Driving lessons - regular weekly lessons, or an intensive course?


(Daniel Hollands) #1

The question is pretty much in the title.

I’ve decided that 2017 is the year I start driving, but I don’t know if I should have regular weekly lessons (which I did once before, while at uni, but gave up - after a failed test - to concentrate on university), or if I should do an intensive course, such as with http://www.5day.co.uk/

I welcome any and all comments. Thanks.


(Ben Paddock) #2

Personally, driving is a life skill that shouldn’t be rushed. I hear in Finland it takes 2 years.


(Stuart Langridge) #3

I am interested in this topic since my daughter will be going through it this year too :slight_smile: I personally had regular lessons – first one on January 30th, test passed on November 22nd – but the landscape has changed quite a lot since I did it…


(Dave Adlakha-Russell) #4

I did mine last year - started in May and passed my practical at the end of November. That’s based on a weekly one hour lesson.

It’s worth starting on the weekly lessons rather than an intensive course IMO. As a programmer you already know the value of giving your brain downtime to process things. Also, from a practical side, there’s a hefty waiting time for taking the theory and practical tests. I think I had a 6 week wait for the theory and 10 weeks for the practical. That’s time you might as well spend driving.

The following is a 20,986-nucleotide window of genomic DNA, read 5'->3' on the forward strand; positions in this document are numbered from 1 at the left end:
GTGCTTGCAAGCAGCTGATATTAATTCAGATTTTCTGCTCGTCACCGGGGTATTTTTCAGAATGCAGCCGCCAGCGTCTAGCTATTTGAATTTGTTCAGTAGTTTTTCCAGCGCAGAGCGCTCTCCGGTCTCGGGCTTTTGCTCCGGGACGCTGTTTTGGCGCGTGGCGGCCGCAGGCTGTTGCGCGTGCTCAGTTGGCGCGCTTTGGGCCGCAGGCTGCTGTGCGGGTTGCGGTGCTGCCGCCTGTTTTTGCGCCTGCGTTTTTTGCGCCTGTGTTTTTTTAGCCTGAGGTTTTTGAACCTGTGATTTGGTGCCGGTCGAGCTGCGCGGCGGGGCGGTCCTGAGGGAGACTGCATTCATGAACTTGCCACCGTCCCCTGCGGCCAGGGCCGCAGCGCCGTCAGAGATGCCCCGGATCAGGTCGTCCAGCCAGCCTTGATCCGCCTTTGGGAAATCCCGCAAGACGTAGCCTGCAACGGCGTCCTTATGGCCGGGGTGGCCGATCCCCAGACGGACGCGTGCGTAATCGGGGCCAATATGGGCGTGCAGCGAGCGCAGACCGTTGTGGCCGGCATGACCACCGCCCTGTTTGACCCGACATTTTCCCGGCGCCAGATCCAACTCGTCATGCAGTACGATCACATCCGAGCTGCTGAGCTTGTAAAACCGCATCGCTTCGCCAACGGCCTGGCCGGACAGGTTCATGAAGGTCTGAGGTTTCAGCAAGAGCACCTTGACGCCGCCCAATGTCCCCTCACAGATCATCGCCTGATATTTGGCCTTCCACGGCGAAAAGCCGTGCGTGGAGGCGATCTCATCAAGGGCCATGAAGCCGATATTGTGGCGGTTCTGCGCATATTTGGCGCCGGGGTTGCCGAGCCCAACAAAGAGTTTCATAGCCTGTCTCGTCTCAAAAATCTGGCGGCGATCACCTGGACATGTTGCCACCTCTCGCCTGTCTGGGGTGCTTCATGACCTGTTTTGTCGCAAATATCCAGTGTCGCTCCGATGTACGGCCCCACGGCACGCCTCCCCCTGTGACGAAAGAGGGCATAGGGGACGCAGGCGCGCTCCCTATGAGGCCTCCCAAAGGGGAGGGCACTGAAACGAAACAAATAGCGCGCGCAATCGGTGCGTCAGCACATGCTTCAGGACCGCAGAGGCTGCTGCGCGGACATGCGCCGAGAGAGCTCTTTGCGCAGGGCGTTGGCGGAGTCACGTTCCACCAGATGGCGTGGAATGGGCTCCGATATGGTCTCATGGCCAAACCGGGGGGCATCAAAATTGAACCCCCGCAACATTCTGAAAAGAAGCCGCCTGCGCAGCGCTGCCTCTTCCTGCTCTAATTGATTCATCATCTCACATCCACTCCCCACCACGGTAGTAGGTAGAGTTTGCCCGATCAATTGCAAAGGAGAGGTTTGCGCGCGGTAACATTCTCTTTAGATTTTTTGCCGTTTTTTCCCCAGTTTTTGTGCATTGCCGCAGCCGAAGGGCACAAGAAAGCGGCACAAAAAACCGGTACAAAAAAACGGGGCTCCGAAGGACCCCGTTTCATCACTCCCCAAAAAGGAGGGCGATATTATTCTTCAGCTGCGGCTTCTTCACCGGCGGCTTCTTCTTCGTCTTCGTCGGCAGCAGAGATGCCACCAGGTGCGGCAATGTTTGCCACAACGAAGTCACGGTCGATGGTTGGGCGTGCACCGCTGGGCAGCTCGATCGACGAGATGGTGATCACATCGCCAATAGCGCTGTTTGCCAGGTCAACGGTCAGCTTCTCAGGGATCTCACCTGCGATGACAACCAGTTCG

(Dave Adlakha-Russell) #5

It’s also worth noting that driving instructors vary dramatically in ability and personality. If you’re not keen on the first instructor you come across then look for another.


(Daniel Hollands) #6

This is a good point. I was keen on just getting it over and done with, as my next major birthday is my 40th, and it’s something I feel I should have achieved already - but you’re probably right.


(Andy Wootton) #7

I don’t think once per week is enough. You take most of the time relearning what you’ve forgotten and driving uses a kind of muscle-memory, so needs practice. I think intensive courses might work if you can carry on driving after you pass.


(Daniel Hollands) #8

I think I used to have a weekly 2-hour lesson - I figured an hour a time wasn’t enough.


(Greg Robson) #9

I think I did an hour a week, although I would say between 60 and 90 minutes once or twice a week would be a good balance - it’s a lot of cognitive load initially until you reach some level of “Conscious Competence” (i.e. you can concentrate on the traffic ahead instead of trying to to find the right gear!) https://en.wikipedia.org/wiki/Four_stages_of_competence

Intensive can be good, but only if you experience all the different weathers in that week! Over a longer period you will get rain, ice, night time, busy traffic, light traffic etc.

As for @pads comment - the Finland driving test covers advanced driving such as drifting, handling cars on ice, snow and various other techniques. There’s a reason they have bred many of the greatest Rally Drivers. I’m sure they would fail on the M25!